Roughly two decades after the demise of the drive-in comes The Sol Cinema, a solar-powered mobile movie theater that seats eight adults and does so with vintage charm.

The Definitive Guide to New Transit in 2011 (Planetizen)
Yonah Freemark over at the Transport Politic presents an exhaustive catalog of openings and construction of new transit in the U.S., from the Wickford Junction Commuter Rail Extension in Rhode Island to Phase 1A of the Expo Line in Los Angeles.

The year ahead in bikes (grist)
There’s been a bicycle movement brewing for years, and since 2008 it’s been unstoppable. Things really ramped up in 2010, but it’s looking like next year will be even better. Here’s what I predict we’ll see in 2011.

Who are you and what do you do?
My name is Stephanie. I’m an urban designer and intern architect.

What made you decide to go into your field?
My art history degree led to an interest in architectural history, which led to an interest in the process of how me make (and inhabit) buildings – and how buildings make us.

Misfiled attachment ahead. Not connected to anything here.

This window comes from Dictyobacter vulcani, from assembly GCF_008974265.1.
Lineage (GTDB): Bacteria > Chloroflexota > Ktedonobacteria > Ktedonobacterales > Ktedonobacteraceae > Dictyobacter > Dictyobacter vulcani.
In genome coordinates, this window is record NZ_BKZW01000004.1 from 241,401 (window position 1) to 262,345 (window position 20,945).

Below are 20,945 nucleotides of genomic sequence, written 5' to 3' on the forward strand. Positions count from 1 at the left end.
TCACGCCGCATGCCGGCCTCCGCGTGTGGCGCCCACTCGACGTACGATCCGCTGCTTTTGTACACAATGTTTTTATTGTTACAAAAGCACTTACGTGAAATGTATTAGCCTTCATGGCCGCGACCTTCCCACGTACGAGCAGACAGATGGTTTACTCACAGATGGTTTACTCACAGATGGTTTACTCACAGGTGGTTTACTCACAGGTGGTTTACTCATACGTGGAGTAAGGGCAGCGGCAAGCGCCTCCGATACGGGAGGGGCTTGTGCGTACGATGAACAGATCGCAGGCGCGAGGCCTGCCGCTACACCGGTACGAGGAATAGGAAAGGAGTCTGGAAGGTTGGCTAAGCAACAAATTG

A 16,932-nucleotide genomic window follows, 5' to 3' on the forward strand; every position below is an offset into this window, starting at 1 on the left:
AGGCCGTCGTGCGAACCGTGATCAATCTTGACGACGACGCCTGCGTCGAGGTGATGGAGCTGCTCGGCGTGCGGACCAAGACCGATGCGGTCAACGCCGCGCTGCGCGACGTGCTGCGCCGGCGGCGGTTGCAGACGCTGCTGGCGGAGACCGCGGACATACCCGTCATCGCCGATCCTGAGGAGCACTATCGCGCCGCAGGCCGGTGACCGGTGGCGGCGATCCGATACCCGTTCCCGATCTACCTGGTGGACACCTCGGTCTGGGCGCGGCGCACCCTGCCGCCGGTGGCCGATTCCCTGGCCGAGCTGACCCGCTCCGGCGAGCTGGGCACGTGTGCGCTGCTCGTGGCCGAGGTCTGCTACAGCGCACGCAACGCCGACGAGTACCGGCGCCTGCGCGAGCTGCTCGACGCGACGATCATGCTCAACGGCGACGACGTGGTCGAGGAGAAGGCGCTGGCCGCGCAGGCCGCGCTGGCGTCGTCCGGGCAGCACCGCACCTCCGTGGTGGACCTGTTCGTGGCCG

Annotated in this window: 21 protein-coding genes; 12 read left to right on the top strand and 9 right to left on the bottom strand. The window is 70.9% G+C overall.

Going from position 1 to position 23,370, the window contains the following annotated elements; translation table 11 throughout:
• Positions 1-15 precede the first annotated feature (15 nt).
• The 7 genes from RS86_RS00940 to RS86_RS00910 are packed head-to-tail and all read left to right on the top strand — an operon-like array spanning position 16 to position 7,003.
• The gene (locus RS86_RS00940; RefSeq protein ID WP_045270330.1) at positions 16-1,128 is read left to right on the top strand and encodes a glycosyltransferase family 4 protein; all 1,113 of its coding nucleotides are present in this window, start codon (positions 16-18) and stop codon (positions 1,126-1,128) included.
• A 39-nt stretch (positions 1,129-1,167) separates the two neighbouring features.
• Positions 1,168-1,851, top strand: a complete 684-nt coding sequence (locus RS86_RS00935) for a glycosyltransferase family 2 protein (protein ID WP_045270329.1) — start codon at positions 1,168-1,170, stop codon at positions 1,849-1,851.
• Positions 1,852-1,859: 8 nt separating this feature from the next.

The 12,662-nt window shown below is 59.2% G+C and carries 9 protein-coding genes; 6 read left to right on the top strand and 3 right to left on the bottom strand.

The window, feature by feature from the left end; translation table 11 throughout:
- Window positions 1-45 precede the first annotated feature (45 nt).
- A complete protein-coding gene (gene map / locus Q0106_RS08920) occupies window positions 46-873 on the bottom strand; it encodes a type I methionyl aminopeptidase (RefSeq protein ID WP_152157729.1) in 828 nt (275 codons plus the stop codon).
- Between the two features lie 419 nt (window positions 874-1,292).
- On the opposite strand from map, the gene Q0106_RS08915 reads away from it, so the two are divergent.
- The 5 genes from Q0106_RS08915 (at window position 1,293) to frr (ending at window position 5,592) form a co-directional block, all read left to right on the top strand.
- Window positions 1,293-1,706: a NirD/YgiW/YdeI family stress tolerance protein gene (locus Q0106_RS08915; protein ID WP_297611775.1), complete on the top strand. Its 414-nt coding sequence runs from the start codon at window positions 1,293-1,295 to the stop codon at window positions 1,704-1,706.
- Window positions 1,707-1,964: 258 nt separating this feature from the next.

What did your family think of your chosen field?
They were pleased to have go from visual arts into a more respectable (and profitable) profession!

Who is the teacher who had the most influence on you and why?
Marc Boutin, my senior studio prof and thesis adviser. His work really influenced my interest in cities and urban design and how buildings create urban spaces.

What was the biggest hurdle you faced along your educational path? (academic, financial, motivational, family or peer pressure, outside distraction, etc.)
The biggest hurdle by far is the one I’m facing right now: writing all the licensing exams while completing my intern hours to get my full professional registration.

What inspires you?
My walk to work in the morning. Riding my bike late at night in the summer.

What schooling is required for success in your career?
You must have a Master’s in Architecture to become an intern and work towards professional registration. In general, you can have any undergrad degree to get into the master’s. Visual arts or another design degree of some sort is very useful. Alternatively, a more technical background can be an advantage such as an architectural technology diploma. An undergrad in business would also be incredibly useful once you get into the work force. Architects are generalists, so the more you know the better!

What kind of people are the most successful in your field? Are there any specific attributes?
In order to get through architecture school you have to be fairly tenacious. It also helps to be a detail-oriented person.